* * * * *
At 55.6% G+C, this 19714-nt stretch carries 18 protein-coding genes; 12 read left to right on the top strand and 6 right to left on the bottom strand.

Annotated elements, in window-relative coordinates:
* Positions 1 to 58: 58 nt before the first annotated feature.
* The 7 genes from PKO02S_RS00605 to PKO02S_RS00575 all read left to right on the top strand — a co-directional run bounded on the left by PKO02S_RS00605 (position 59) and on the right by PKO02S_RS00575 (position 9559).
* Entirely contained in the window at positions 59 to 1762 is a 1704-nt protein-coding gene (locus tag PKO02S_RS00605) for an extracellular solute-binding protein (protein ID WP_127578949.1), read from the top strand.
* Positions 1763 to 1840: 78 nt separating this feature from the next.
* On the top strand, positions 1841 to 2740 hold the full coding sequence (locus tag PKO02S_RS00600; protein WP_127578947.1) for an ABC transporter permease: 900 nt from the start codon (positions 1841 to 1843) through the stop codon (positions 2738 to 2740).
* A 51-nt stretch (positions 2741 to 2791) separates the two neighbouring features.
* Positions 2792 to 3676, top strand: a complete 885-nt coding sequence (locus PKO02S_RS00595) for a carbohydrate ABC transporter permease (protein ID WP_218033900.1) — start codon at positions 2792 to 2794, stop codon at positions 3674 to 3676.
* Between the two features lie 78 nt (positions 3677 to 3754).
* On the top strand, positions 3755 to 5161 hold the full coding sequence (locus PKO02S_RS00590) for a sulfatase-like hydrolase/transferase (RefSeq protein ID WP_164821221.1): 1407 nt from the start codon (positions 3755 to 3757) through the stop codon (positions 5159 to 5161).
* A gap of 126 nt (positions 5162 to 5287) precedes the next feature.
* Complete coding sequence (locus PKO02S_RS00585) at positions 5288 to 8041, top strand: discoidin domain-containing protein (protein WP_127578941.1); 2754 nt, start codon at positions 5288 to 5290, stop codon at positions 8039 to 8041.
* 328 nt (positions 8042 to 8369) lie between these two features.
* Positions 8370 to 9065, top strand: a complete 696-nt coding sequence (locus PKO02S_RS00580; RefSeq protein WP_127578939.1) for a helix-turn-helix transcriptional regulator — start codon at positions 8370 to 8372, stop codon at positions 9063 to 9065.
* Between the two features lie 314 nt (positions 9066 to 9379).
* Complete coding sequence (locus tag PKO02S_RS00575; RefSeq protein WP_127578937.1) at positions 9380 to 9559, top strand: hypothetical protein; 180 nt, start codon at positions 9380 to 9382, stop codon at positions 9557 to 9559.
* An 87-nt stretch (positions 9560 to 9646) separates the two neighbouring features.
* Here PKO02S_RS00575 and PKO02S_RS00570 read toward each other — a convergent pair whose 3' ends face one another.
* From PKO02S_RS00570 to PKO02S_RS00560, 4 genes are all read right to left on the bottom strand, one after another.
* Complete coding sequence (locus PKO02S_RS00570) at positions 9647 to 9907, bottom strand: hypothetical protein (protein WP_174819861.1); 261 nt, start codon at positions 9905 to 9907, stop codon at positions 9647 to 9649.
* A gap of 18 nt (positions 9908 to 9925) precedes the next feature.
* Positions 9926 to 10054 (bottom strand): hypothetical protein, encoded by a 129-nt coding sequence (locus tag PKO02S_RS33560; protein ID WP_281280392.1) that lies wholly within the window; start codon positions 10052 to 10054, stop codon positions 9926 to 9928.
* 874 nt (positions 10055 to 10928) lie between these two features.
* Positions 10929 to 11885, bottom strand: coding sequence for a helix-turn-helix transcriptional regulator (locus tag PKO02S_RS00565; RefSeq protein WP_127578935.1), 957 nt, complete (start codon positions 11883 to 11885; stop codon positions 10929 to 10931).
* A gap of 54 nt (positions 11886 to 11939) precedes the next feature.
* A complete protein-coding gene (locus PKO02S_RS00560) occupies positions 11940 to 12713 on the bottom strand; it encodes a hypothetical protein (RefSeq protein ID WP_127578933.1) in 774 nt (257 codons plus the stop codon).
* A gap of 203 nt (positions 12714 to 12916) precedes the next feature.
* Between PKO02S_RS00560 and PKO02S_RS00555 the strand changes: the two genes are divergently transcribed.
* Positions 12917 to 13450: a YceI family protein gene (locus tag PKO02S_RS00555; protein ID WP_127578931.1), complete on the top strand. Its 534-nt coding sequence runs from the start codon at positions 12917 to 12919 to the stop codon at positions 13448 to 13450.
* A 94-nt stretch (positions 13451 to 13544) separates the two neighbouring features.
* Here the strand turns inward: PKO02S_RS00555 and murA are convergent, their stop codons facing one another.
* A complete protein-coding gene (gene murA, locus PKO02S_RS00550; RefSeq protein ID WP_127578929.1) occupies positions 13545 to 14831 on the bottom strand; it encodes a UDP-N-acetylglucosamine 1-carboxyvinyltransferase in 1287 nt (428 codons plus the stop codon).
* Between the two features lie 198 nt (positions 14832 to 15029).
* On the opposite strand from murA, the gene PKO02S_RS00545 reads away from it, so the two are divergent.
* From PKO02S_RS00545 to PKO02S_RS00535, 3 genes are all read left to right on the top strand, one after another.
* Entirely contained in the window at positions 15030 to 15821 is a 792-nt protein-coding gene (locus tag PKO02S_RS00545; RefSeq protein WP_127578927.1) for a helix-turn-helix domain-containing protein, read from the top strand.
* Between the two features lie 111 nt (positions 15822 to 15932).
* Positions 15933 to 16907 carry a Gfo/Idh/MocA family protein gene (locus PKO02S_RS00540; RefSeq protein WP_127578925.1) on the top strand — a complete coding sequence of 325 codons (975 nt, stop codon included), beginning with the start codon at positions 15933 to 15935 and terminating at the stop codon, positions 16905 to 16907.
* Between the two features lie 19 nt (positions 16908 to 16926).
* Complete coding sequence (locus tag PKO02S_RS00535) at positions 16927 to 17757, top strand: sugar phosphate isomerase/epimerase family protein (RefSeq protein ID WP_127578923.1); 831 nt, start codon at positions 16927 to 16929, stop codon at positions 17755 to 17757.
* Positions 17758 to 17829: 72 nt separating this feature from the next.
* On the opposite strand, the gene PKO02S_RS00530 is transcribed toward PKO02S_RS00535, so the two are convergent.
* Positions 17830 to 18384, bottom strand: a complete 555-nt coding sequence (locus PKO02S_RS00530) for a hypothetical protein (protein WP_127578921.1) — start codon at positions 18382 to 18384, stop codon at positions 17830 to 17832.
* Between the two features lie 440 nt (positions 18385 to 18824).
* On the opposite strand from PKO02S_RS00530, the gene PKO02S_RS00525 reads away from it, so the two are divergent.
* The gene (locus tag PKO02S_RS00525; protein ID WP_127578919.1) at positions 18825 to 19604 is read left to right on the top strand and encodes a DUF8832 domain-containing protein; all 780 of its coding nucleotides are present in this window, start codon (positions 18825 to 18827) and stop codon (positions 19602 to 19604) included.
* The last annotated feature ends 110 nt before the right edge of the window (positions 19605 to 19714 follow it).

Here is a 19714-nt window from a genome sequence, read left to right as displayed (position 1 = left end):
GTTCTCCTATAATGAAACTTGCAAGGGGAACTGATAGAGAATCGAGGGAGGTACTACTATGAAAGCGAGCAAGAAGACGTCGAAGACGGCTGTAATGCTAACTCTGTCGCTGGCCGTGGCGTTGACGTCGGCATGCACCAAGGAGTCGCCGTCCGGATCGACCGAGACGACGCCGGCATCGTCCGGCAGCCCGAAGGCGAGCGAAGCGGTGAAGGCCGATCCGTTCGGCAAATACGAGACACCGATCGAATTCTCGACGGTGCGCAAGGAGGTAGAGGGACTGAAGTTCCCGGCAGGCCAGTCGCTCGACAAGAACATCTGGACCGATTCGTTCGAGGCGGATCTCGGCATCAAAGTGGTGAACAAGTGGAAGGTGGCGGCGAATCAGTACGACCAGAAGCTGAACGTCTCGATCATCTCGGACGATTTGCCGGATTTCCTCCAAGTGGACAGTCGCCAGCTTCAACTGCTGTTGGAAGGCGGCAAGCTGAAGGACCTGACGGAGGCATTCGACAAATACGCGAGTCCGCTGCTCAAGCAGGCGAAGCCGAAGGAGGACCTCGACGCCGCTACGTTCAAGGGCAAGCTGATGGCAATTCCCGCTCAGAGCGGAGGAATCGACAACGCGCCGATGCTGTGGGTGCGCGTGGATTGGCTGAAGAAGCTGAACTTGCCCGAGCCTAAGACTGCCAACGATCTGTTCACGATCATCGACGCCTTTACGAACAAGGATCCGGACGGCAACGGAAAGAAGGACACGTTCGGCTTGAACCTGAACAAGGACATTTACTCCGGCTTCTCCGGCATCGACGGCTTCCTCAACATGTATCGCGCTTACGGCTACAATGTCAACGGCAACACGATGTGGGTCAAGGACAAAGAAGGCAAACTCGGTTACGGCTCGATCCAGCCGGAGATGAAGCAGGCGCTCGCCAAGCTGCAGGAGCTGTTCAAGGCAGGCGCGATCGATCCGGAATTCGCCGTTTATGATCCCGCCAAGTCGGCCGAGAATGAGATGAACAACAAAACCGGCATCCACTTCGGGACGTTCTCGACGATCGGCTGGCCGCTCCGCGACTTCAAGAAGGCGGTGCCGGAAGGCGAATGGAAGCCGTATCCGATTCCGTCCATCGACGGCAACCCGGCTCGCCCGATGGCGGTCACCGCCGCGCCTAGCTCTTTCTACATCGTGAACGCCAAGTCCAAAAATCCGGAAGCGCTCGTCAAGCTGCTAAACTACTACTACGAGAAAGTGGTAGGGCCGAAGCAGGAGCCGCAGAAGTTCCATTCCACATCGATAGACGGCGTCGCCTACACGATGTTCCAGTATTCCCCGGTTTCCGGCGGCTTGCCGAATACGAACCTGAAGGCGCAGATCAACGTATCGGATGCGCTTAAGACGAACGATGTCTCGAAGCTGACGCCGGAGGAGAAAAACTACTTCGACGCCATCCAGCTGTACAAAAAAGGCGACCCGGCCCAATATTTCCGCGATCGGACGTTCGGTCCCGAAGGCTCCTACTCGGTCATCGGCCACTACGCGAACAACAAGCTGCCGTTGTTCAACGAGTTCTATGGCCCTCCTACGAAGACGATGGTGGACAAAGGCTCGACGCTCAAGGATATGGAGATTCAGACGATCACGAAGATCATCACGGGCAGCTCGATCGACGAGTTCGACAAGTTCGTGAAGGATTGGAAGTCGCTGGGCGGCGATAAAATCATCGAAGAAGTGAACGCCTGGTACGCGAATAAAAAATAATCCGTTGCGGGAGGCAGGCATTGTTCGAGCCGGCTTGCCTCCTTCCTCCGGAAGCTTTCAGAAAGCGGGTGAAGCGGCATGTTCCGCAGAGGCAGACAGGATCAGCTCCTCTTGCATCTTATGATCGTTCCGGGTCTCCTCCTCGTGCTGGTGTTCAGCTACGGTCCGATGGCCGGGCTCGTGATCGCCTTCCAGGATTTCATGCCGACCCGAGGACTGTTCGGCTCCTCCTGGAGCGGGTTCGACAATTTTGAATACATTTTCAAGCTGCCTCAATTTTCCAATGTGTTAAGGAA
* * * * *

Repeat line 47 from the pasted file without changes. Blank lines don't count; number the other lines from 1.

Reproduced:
* The gene (locus tag PKO02S_RS00525; protein ID WP_127578919.1) at positions 18825 to 19604 is read left to right on the top strand and encodes a DUF8832 domain-containing protein; all 780 of its coding nucleotides are present in this window, start codon (positions 18825 to 18827) and stop codon (positions 19602 to 19604) included.